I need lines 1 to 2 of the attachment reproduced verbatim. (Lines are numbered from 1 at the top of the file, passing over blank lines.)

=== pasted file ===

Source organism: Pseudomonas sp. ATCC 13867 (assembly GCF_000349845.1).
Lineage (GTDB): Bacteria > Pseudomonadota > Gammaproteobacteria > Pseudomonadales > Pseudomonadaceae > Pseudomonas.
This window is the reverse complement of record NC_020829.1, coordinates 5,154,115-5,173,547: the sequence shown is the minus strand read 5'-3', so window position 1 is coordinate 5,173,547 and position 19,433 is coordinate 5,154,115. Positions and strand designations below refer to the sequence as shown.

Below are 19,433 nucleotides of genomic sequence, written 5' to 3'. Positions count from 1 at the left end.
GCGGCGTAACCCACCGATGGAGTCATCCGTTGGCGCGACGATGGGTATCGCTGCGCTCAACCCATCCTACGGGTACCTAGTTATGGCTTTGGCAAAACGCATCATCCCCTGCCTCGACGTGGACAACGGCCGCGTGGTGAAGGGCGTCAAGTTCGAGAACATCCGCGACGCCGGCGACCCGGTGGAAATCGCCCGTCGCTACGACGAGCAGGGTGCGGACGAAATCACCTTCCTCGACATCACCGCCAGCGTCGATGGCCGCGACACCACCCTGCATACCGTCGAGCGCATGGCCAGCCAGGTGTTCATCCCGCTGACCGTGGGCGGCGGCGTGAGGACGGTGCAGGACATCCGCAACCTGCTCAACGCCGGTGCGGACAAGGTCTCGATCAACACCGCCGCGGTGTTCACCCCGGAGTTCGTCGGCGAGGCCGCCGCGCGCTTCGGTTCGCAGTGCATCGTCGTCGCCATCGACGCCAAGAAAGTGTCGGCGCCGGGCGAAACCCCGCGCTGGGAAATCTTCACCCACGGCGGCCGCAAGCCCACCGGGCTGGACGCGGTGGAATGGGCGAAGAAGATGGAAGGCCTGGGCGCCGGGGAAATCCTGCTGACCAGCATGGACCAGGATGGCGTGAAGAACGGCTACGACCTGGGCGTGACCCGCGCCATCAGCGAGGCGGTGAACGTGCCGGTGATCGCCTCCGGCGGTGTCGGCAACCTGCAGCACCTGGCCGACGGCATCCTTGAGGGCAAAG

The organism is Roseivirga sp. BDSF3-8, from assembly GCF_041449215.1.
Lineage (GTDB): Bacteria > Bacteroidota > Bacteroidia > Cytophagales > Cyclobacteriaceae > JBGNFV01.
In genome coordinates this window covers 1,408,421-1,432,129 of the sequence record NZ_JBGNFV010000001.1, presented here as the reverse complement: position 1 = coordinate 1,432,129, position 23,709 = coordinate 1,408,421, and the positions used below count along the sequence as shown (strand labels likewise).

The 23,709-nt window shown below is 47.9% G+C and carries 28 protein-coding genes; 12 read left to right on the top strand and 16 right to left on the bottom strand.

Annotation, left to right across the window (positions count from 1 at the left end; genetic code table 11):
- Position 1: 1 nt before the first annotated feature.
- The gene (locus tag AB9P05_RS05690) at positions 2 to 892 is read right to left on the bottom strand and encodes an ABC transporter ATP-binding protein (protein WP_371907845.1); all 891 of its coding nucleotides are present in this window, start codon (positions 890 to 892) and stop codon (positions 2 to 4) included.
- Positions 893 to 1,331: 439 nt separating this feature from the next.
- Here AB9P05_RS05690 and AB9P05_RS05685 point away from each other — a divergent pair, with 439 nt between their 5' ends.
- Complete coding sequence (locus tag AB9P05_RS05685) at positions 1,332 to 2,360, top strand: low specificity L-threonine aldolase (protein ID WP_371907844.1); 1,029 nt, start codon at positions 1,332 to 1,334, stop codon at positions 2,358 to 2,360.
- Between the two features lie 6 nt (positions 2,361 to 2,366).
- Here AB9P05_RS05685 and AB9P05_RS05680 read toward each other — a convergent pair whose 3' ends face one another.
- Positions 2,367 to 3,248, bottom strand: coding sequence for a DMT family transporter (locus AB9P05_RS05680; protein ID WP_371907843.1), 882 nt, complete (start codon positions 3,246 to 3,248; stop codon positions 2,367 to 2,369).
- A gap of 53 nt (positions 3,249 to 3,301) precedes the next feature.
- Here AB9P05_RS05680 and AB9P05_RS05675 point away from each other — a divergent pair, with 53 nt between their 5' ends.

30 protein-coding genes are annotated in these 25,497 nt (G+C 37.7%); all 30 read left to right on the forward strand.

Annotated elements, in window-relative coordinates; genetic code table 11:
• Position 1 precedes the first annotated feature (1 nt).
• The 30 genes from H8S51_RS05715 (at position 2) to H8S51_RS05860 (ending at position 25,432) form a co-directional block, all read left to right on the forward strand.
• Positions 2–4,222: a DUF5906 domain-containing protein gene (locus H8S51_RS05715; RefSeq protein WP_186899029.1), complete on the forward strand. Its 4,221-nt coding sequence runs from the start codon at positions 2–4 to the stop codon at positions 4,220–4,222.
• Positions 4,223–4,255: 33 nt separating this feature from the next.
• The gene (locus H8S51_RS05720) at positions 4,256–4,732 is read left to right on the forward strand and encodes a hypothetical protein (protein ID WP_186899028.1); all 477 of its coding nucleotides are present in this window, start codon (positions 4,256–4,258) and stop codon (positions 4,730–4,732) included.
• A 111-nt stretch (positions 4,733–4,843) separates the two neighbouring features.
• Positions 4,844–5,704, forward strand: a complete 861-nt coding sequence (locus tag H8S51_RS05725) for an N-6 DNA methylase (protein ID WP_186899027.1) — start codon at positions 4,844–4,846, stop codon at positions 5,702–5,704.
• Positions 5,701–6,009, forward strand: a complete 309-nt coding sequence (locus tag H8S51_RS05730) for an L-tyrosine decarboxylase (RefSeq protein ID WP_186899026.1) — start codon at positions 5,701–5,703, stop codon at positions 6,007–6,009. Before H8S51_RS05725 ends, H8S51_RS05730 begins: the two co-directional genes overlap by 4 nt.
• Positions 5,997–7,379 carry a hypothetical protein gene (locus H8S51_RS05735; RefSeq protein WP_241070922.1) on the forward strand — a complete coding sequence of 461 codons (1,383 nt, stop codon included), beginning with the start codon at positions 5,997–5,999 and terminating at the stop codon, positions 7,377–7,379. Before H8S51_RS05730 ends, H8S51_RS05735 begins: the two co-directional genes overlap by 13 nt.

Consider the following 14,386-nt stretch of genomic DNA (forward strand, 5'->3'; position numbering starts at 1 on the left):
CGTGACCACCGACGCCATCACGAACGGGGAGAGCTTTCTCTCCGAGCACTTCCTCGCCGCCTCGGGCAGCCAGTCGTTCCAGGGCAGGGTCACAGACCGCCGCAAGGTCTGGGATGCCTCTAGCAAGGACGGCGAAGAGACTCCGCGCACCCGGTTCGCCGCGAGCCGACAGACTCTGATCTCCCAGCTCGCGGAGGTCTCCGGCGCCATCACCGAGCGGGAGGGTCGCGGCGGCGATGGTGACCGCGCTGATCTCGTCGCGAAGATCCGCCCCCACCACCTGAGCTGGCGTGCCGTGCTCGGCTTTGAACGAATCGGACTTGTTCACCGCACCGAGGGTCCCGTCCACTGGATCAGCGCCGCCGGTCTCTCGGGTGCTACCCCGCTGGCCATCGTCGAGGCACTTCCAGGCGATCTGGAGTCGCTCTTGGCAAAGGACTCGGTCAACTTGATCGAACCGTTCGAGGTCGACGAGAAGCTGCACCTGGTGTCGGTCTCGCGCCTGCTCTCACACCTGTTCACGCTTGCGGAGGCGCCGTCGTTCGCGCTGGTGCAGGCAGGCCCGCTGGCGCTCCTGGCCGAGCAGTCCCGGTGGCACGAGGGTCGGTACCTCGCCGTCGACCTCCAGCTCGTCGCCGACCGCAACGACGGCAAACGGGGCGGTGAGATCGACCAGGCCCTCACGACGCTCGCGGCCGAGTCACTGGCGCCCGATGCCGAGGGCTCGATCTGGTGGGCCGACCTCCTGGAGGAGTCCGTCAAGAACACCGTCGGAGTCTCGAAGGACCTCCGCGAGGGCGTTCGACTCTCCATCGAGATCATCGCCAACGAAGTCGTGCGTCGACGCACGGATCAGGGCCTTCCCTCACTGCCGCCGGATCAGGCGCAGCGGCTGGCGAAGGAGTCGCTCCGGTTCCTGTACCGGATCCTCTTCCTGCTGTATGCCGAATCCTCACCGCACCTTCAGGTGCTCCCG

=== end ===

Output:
Source organism: Pseudomonas sp. ATCC 13867 (assembly GCF_000349845.1).
Lineage (GTDB): Bacteria > Pseudomonadota > Gammaproteobacteria > Pseudomonadales > Pseudomonadaceae > Pseudomonas.